Everybody knows that Germany has no large oil companies. The country depends on international markets in terms of oil and natural gas. To avoid a one-sided dependence after the oil crisis of the 1970s, Germany has been systematically diversifying its energy sources. From this aspect, Kazakhstani oil, like oil from other countries of the region, may be of great significance. This is why the Government of Germany supports EEG-BERLIN, RWE/DEA, VEBA and PREUSSAG represented in Kazakhstan. At the moment, Germany welcomes Kazakhstan’s efforts to represent its products in the world market on beneficial terms. The German Government, however, cannot influence decisions on the participation of individual German companies in production and transportation consortiums.
What do our countries need to do to improve the situation in economic co-operation?
The potential for German-Kazakhstani co-operation is very high. Kazakhstan has huge natural resources which need to be supplied to the world market. The expected proceeds will allow the financing of developments in the major infrastructure. This will also increase the purchasing capacity of the Kazakhstani population. These are good medium-term perspectives.
Thanks to the unification of Germany, its economy has accumulated great experience in implementing projects during a transition period. German consumer goods are highly appreciated by Kazakhstani consumers for their high quality.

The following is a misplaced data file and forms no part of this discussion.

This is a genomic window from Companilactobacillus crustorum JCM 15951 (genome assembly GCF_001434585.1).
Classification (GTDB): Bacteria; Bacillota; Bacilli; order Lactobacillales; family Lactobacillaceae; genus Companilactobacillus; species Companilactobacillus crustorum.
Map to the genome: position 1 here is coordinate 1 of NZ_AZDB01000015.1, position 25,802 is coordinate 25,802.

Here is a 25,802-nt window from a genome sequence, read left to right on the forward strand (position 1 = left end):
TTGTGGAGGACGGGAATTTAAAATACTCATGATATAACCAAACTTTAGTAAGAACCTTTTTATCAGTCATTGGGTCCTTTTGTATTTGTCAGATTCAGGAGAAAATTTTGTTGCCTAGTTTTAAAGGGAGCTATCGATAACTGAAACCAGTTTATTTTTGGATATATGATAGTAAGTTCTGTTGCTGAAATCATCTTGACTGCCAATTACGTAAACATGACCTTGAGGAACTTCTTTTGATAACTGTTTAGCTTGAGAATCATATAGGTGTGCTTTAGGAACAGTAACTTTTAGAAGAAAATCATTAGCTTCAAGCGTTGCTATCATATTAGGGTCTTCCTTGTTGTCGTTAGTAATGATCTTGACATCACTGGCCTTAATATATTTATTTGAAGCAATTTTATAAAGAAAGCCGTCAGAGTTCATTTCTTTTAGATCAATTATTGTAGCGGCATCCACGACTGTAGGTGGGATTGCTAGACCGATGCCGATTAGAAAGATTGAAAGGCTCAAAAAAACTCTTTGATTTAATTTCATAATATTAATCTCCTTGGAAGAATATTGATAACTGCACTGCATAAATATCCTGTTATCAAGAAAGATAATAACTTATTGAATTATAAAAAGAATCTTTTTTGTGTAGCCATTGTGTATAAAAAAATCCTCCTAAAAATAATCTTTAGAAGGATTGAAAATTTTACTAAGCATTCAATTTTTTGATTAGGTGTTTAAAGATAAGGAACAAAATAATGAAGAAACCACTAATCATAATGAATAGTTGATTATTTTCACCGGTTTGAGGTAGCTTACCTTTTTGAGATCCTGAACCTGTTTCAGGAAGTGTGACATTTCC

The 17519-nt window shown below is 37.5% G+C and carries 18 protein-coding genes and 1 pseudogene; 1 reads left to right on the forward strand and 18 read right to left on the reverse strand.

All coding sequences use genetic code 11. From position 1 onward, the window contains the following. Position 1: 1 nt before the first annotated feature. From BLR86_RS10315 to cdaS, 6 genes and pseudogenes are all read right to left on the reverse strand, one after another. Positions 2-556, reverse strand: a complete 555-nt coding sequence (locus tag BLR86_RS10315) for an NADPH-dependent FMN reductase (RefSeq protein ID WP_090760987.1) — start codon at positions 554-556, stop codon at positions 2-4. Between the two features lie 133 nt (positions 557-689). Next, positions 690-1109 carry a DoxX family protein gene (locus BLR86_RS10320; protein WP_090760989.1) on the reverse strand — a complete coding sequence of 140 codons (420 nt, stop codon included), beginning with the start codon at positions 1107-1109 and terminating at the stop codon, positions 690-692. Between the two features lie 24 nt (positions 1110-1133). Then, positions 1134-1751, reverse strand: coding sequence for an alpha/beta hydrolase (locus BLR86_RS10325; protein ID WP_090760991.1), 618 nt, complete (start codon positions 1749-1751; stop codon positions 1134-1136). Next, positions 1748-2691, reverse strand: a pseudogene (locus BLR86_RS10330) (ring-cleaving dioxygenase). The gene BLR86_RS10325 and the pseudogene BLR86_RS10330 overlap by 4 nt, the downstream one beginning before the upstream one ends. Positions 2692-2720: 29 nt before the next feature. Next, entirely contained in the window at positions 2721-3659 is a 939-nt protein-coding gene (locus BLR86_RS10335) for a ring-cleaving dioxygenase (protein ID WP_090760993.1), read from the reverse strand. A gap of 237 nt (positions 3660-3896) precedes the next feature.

In principle, Germany’s export-oriented economy is ready to invest in Central Asia. Creative solutions must be found to the financial issues. Kazakhstan’s consolidated financial sector offers good opportunities.
Kazakhstani foreign trade organisations will only benefit from sharing information on opportunities for mutually beneficial co-operation with German companies, medium-sized businesses in particular, using all the means possible to communicate with the German economy.

Table of contents
Kazakhstan - Resource Management  Boris Zilbermints, Ian Dunderdale 
· 2016 №1  №2  №3  №4  №5
· 2015 №1  №2  №3  №4  №5  №6
· 2014 №1  №2  №3  №4  №5  №6
· 2013 №1  №2  №3  №4  №5  №6
· 2012 №1  №2  №3  №4  №5  №6
· 2011 №1  №2  №3  №4  №5  №6
· 2010 №1  №2  №3  №4  №5/6
· 2009 №1  №2  №3  №4  №5  №6
· 2008 №1  №2  №3  №4  №5/6
· 2007 №1  №2  №3  №4
· 2006 №1  №2  №3  №4
· 2005 №1  №2  №3  №4
· 2004 №1  №2  №3  №4
· 2003 №1  №2  №3  №4
· 2002 №1  №2  №3  №4
· 2001 №1/2  №3/4  №5/6
· 2000 №1  №2  №3